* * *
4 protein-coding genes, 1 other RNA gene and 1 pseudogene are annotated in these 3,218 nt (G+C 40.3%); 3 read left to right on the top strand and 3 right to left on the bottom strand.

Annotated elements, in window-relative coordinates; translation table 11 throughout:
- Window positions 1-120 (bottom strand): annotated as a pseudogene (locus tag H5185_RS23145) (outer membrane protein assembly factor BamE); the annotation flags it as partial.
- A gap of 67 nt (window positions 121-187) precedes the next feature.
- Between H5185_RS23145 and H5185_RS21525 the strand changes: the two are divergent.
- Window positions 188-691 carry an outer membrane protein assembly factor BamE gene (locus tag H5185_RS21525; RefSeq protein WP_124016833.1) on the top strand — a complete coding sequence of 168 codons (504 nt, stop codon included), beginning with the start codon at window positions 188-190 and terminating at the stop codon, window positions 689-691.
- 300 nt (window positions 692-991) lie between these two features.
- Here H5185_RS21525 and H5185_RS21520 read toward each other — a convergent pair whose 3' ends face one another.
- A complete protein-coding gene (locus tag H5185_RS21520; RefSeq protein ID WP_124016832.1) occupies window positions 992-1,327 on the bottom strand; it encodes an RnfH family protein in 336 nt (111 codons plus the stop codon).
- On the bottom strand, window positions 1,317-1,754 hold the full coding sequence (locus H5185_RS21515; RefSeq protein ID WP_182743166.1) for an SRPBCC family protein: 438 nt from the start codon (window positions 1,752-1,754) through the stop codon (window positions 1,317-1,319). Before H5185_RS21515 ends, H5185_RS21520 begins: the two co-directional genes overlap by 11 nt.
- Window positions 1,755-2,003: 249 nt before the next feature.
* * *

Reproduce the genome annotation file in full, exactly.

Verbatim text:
4 protein-coding genes, 1 other RNA gene and 1 pseudogene are annotated in these 3,218 nt (G+C 40.3%); 3 read left to right on the top strand and 3 right to left on the bottom strand.

Annotated elements, in window-relative coordinates; translation table 11 throughout:
- Window positions 1-120 (bottom strand): annotated as a pseudogene (locus tag H5185_RS23145) (outer membrane protein assembly factor BamE); the annotation flags it as partial.
- A gap of 67 nt (window positions 121-187) precedes the next feature.
- Between H5185_RS23145 and H5185_RS21525 the strand changes: the two are divergent.
- Window positions 188-691 carry an outer membrane protein assembly factor BamE gene (locus tag H5185_RS21525; RefSeq protein WP_124016833.1) on the top strand — a complete coding sequence of 168 codons (504 nt, stop codon included), beginning with the start codon at window positions 188-190 and terminating at the stop codon, window positions 689-691.
- 300 nt (window positions 692-991) lie between these two features.
- Here H5185_RS21525 and H5185_RS21520 read toward each other — a convergent pair whose 3' ends face one another.
- A complete protein-coding gene (locus tag H5185_RS21520; RefSeq protein ID WP_124016832.1) occupies window positions 992-1,327 on the bottom strand; it encodes an RnfH family protein in 336 nt (111 codons plus the stop codon).
- On the bottom strand, window positions 1,317-1,754 hold the full coding sequence (locus H5185_RS21515; RefSeq protein ID WP_182743166.1) for an SRPBCC family protein: 438 nt from the start codon (window positions 1,752-1,754) through the stop codon (window positions 1,317-1,319). Before H5185_RS21515 ends, H5185_RS21520 begins: the two co-directional genes overlap by 11 nt.
- Window positions 1,755-2,003: 249 nt before the next feature.